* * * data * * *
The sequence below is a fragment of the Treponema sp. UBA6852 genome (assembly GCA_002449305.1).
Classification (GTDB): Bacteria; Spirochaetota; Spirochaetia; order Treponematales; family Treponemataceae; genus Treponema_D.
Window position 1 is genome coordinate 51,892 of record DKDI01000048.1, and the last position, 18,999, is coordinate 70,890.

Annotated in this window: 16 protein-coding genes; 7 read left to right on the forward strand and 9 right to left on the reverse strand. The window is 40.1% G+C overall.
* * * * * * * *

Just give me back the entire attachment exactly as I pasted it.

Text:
The sequence below is a fragment of the Treponema sp. UBA6852 genome (assembly GCA_002449305.1).
Classification (GTDB): Bacteria; Spirochaetota; Spirochaetia; order Treponematales; family Treponemataceae; genus Treponema_D.
Window position 1 is genome coordinate 51,892 of record DKDI01000048.1, and the last position, 18,999, is coordinate 70,890.

Annotated in this window: 16 protein-coding genes; 7 read left to right on the forward strand and 9 right to left on the reverse strand. The window is 40.1% G+C overall.